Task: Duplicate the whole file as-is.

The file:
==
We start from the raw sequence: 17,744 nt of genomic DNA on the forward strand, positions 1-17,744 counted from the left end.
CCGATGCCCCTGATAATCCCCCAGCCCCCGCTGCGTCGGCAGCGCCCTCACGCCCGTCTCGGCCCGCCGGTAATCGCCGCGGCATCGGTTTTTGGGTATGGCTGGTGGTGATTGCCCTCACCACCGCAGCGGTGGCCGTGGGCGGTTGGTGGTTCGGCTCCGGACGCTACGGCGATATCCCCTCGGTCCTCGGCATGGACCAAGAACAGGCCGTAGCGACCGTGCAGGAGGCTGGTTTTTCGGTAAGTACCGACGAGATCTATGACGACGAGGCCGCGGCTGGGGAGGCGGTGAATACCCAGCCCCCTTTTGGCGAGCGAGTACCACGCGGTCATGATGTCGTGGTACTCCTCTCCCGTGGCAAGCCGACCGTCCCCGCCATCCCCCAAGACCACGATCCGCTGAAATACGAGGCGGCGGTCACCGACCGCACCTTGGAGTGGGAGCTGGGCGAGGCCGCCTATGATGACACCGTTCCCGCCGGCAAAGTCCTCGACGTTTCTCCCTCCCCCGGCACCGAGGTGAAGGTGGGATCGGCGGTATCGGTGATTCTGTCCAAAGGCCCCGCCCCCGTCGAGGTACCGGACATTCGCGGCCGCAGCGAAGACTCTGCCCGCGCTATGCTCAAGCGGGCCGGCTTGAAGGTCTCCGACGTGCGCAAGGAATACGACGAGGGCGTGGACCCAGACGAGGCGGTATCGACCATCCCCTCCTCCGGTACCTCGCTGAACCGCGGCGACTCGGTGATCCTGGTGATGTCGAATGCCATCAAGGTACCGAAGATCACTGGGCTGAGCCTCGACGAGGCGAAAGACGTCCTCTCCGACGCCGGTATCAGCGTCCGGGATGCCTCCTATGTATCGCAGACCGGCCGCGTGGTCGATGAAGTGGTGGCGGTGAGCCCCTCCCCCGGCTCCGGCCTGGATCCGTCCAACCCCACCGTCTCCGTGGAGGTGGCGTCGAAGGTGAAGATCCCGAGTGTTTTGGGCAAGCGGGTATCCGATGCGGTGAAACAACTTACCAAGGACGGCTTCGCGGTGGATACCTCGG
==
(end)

We start from the raw sequence: 17,744 nt of genomic DNA on the forward strand, positions 1-17,744 counted from the left end.
CCGATGCCCCTGATAATCCCCCAGCCCCCGCTGCGTCGGCAGCGCCCTCACGCCCGTCTCGGCCCGCCGGTAATCGCCGCGGCATCGGTTTTTGGGTATGGCTGGTGGTGATTGCCCTCACCACCGCAGCGGTGGCCGTGGGCGGTTGGTGGTTCGGCTCCGGACGCTACGGCGATATCCCCTCGGTCCTCGGCATGGACCAAGAACAGGCCGTAGCGACCGTGCAGGAGGCTGGTTTTTCGGTAAGTACCGACGAGATCTATGACGACGAGGCCGCGGCTGGGGAGGCGGTGAATACCCAGCCCCCTTTTGGCGAGCGAGTACCACGCGGTCATGATGTCGTGGTACTCCTCTCCCGTGGCAAGCCGACCGTCCCCGCCATCCCCCAAGACCACGATCCGCTGAAATACGAGGCGGCGGTCACCGACCGCACCTTGGAGTGGGAGCTGGGCGAGGCCGCCTATGATGACACCGTTCCCGCCGGCAAAGTCCTCGACGTTTCTCCCTCCCCCGGCACCGAGGTGAAGGTGGGATCGGCGGTATCGGTGATTCTGTCCAAAGGCCCCGCCCCCGTCGAGGTACCGGACATTCGCGGCCGCAGCGAAGACTCTGCCCGCGCTATGCTCAAGCGGGCCGGCTTGAAGGTCTCCGACGTGCGCAAGGAATACGACGAGGGCGTGGACCCAGACGAGGCGGTATCGACCATCCCCTCCTCCGGTACCTCGCTGAACCGCGGCGACTCGGTGATCCTGGTGATGTCGAATGCCATCAAGGTACCGAAGATCACTGGGCTGAGCCTCGACGAGGCGAAAGACGTCCTCTCCGACGCCGGTATCAGCGTCCGGGATGCCTCCTATGTATCGCAGACCGGCCGCGTGGTCGATGAAGTGGTGGCGGTGAGCCCCTCCCCCGGCTCCGGCCTGGATCCGTCCAACCCCACCGTCTCCGTGGAGGTGGCGTCGAAGGTGAAGATCCCGAGTGTTTTGGGCAAGCGGGTATCCGATGCGGTGAAACAACTTACCAAGGACGGCTTCGCGGTGGATACCTCGG